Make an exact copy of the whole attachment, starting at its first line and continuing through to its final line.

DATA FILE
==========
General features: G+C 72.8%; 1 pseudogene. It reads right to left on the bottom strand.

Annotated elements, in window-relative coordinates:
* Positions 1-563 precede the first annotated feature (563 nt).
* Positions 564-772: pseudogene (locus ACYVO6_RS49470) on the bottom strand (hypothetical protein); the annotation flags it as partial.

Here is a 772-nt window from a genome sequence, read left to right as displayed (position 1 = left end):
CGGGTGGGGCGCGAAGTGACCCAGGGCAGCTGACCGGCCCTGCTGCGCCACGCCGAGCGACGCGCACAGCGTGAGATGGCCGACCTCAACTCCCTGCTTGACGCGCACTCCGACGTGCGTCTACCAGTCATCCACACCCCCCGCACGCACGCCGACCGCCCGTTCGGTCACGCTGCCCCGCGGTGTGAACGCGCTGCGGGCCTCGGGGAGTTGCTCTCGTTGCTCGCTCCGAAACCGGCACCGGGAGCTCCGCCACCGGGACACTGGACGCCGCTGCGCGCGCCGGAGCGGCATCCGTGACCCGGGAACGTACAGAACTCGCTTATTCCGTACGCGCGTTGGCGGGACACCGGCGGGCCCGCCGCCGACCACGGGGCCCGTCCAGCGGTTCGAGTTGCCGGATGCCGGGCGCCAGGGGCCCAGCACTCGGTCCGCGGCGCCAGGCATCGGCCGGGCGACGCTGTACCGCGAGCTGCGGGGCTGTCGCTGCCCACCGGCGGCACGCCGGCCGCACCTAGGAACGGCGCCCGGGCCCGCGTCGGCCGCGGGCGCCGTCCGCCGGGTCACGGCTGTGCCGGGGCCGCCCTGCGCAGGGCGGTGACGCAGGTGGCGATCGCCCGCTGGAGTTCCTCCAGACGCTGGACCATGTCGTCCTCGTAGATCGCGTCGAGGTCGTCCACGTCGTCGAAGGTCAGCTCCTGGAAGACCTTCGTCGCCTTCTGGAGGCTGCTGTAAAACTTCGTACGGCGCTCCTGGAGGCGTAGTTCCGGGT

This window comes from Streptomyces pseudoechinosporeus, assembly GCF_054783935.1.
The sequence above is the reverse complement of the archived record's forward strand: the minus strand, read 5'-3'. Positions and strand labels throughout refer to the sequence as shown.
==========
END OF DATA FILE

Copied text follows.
General features: G+C 72.8%; 1 pseudogene. It reads right to left on the bottom strand.

Annotated elements, in window-relative coordinates:
* Positions 1-563 precede the first annotated feature (563 nt).
* Positions 564-772: pseudogene (locus ACYVO6_RS49470) on the bottom strand (hypothetical protein); the annotation flags it as partial.

Here is a 772-nt window from a genome sequence, read left to right as displayed (position 1 = left end):
CGGGTGGGGCGCGAAGTGACCCAGGGCAGCTGACCGGCCCTGCTGCGCCACGCCGAGCGACGCGCACAGCGTGAGATGGCCGACCTCAACTCCCTGCTTGACGCGCACTCCGACGTGCGTCTACCAGTCATCCACACCCCCCGCACGCACGCCGACCGCCCGTTCGGTCACGCTGCCCCGCGGTGTGAACGCGCTGCGGGCCTCGGGGAGTTGCTCTCGTTGCTCGCTCCGAAACCGGCACCGGGAGCTCCGCCACCGGGACACTGGACGCCGCTGCGCGCGCCGGAGCGGCATCCGTGACCCGGGAACGTACAGAACTCGCTTATTCCGTACGCGCGTTGGCGGGACACCGGCGGGCCCGCCGCCGACCACGGGGCCCGTCCAGCGGTTCGAGTTGCCGGATGCCGGGCGCCAGGGGCCCAGCACTCGGTCCGCGGCGCCAGGCATCGGCCGGGCGACGCTGTACCGCGAGCTGCGGGGCTGTCGCTGCCCACCGGCGGCACGCCGGCCGCACCTAGGAACGGCGCCCGGGCCCGCGTCGGCCGCGGGCGCCGTCCGCCGGGTCACGGCTGTGCCGGGGCCGCCCTGCGCAGGGCGGTGACGCAGGTGGCGATCGCCCGCTGGAGTTCCTCCAGACGCTGGACCATGTCGTCCTCGTAGATCGCGTCGAGGTCGTCCACGTCGTCGAAGGTCAGCTCCTGGAAGACCTTCGTCGCCTTCTGGAGGCTGCTGTAAAACTTCGTACGGCGCTCCTGGAGGCGTAGTTCCGGGT

This window comes from Streptomyces pseudoechinosporeus, assembly GCF_054783935.1.
The sequence above is the reverse complement of the archived record's forward strand: the minus strand, read 5'-3'. Positions and strand labels throughout refer to the sequence as shown.